A few of our stellar neighbors are hard to miss. Vega, which passes high overhead on August evenings, is just 25 light-years away. And Sirius, the brightest star in all the night sky, is nine light-years away.
Folks in Hawaii should see a flying saucer in the skies above Kauai Thursday morning. It’s a NASA project meant to eventually help land heavy objects on Mars. Up until now parachutes have been used.
On April 22nd, NASA asked people around the globe to snap a photo of their location on the planet at that point and on Thursday they released the results of that world-wide photo hunt, a mosaic selfie of our planet as seen from space.
The commercial cargo ship Dragon returned to Earth from the International Space Station on Sunday, bringing back nearly 2 tons of science experiments and old equipment for NASA.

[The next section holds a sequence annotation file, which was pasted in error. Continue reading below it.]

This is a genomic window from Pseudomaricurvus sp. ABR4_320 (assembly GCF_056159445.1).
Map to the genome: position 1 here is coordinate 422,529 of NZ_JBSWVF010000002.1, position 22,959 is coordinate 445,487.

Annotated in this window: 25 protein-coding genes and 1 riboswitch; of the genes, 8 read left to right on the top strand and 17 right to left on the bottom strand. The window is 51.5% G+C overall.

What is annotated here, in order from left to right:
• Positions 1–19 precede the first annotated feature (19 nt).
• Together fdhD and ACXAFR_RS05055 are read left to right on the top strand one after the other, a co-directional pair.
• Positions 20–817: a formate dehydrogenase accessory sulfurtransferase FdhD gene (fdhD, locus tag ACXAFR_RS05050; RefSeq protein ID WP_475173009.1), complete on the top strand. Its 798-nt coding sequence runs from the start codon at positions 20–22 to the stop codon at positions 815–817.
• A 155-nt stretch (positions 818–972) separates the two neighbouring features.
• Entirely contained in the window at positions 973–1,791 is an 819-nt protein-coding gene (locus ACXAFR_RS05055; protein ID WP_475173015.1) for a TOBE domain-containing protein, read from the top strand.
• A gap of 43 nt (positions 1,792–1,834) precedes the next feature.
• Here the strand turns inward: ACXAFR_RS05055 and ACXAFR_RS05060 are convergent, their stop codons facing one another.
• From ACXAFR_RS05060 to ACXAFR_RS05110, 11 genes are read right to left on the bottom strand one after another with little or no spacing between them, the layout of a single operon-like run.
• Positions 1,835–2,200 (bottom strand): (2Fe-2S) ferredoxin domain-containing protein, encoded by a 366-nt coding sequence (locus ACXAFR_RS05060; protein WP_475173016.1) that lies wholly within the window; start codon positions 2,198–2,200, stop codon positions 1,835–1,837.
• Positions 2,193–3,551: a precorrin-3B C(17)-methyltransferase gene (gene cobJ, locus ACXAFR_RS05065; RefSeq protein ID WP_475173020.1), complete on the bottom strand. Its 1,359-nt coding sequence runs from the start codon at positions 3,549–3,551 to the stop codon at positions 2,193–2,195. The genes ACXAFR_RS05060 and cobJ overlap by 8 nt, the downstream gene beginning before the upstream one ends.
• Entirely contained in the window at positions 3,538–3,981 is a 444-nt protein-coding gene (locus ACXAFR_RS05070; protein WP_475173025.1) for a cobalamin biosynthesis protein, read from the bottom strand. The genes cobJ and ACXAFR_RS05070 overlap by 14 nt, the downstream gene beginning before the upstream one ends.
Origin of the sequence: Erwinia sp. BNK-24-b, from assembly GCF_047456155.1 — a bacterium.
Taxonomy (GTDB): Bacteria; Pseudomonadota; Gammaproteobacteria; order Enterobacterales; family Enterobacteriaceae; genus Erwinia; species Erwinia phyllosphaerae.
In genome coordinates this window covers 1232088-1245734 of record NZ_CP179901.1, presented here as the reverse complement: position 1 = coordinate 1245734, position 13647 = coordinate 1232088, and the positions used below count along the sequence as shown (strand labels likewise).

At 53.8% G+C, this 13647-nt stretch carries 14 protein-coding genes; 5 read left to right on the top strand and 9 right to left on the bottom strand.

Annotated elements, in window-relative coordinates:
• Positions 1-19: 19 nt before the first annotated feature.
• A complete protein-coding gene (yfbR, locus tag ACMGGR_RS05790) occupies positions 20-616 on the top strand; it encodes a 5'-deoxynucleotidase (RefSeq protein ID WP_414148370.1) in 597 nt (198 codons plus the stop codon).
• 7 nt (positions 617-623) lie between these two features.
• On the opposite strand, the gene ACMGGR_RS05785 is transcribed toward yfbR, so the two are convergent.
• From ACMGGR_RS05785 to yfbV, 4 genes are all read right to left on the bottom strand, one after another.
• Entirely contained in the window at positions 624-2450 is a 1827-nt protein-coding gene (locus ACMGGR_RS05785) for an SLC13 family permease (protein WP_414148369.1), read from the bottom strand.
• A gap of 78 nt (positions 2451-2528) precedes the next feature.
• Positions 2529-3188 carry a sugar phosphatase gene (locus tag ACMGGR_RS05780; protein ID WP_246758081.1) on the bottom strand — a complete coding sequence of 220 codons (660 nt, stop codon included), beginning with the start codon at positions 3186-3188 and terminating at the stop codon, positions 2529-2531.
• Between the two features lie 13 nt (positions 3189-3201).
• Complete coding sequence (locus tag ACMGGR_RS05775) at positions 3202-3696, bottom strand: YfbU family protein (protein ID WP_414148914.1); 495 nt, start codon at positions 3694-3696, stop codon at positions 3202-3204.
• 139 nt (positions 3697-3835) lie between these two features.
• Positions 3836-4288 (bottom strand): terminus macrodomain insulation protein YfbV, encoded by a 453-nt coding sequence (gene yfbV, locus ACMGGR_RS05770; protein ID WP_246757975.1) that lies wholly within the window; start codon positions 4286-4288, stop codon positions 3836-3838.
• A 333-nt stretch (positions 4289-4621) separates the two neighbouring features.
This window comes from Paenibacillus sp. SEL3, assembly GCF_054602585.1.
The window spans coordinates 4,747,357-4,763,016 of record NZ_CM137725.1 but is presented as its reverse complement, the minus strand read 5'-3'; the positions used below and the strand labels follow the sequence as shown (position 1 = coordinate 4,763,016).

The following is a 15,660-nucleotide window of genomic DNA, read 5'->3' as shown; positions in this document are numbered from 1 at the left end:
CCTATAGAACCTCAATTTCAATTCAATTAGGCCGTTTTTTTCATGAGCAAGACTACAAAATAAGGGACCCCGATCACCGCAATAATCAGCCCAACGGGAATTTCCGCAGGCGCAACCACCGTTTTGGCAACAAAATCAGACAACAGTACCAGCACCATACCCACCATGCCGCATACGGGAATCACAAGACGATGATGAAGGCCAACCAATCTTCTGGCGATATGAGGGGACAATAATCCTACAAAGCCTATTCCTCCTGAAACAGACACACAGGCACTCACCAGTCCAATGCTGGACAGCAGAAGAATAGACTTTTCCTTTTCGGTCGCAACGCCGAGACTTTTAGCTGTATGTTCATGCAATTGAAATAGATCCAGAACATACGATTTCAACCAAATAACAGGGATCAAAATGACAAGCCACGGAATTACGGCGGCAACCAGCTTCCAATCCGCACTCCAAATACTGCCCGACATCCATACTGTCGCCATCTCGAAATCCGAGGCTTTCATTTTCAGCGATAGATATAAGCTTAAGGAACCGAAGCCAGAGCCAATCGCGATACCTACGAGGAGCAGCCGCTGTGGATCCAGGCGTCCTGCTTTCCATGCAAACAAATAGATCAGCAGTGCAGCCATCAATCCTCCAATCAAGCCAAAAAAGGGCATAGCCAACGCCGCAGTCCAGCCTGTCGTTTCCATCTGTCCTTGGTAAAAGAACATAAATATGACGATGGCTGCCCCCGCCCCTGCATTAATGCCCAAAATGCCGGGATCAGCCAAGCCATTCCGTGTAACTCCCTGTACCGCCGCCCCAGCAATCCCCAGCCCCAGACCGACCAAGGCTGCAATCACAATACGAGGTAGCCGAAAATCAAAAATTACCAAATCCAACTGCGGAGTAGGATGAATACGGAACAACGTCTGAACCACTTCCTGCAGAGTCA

As an Earth Day breakfast was under way Tuesday morning at San Francisco City Hall, a group of recyclers, environmentalists and other community advocates were protesting closures of community-based recycling centers.
Don’t miss these 5 ideas for South Bay activities and groups to help you celebrate the spirit of Earth Day 2013.
According to Oakland-based Chabot Space and Science Center astronomer Ben Burress, the asteroid missed Earth by about 17,230 miles, closer than many of earth’s satellites.
A NASA satellite was visible in the skies over California as it entered the atmosphere, before crashing into Earth.
Think you have a long commute now? Imagine moving to another planet and relying on your smart phone to keep you connected to your earthly counterparts.
The Chabot Space and Science Center in Oakland is hosting a viewing of the total lunar eclipse Monday night – and Bay Area residents are hoping clouds don’t obscure the rare event.